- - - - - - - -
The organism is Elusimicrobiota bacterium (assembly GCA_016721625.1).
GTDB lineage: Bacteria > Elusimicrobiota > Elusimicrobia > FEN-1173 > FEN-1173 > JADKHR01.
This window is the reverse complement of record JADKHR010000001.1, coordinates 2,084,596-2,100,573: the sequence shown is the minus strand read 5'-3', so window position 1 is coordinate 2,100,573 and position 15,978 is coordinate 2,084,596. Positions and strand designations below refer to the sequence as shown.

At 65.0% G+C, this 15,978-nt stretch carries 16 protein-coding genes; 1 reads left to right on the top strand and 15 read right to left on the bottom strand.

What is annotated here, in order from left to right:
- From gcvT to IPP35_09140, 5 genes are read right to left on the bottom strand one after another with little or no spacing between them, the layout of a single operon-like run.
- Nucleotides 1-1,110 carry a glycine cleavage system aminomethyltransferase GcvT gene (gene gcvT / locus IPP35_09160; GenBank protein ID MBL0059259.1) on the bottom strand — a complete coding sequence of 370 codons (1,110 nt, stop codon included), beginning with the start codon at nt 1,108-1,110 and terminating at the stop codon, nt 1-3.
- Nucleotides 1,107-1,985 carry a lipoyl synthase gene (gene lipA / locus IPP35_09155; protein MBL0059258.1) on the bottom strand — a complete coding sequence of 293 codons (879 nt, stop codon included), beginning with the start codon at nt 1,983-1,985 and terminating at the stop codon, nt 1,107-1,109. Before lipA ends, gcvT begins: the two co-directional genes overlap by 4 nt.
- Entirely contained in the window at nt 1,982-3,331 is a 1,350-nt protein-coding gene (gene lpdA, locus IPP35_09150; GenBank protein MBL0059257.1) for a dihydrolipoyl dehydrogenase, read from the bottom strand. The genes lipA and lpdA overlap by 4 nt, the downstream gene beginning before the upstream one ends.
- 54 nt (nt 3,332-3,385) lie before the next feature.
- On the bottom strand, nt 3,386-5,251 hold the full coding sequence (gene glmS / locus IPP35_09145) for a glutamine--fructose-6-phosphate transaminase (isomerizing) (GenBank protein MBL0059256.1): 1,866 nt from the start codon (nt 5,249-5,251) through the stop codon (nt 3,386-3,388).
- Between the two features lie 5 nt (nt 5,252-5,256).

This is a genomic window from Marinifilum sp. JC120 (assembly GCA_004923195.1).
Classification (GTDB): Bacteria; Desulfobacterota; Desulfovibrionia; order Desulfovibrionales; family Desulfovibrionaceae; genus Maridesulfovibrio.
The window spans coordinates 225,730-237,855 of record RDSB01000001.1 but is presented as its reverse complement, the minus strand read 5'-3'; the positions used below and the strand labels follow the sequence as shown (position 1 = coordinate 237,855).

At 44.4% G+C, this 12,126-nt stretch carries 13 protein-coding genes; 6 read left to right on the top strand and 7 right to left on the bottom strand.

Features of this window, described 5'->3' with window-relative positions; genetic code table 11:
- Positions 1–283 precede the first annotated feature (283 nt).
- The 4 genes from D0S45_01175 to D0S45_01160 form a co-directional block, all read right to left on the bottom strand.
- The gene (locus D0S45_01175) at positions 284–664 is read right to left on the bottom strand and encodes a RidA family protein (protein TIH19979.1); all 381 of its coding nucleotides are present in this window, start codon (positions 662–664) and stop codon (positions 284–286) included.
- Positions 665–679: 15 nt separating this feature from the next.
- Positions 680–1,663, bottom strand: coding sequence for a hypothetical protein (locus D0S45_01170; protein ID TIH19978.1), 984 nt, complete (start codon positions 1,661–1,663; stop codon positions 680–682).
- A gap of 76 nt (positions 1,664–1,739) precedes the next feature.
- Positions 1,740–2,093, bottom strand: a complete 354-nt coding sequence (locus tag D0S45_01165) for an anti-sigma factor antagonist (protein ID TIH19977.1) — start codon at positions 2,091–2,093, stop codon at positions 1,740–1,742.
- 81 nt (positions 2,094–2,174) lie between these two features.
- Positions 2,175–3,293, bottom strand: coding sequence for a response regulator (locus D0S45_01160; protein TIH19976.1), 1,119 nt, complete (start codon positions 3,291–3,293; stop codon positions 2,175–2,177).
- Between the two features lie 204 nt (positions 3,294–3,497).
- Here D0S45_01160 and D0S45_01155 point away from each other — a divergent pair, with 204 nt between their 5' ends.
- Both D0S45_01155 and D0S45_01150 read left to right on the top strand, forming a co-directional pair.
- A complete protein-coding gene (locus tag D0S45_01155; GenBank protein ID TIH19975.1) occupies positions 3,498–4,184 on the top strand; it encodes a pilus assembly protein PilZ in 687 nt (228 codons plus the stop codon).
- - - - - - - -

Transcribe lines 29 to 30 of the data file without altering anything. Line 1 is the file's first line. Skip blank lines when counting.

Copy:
- Both D0S45_01155 and D0S45_01150 read left to right on the top strand, forming a co-directional pair.
- A complete protein-coding gene (locus tag D0S45_01155; GenBank protein ID TIH19975.1) occupies positions 3,498–4,184 on the top strand; it encodes a pilus assembly protein PilZ in 687 nt (228 codons plus the stop codon).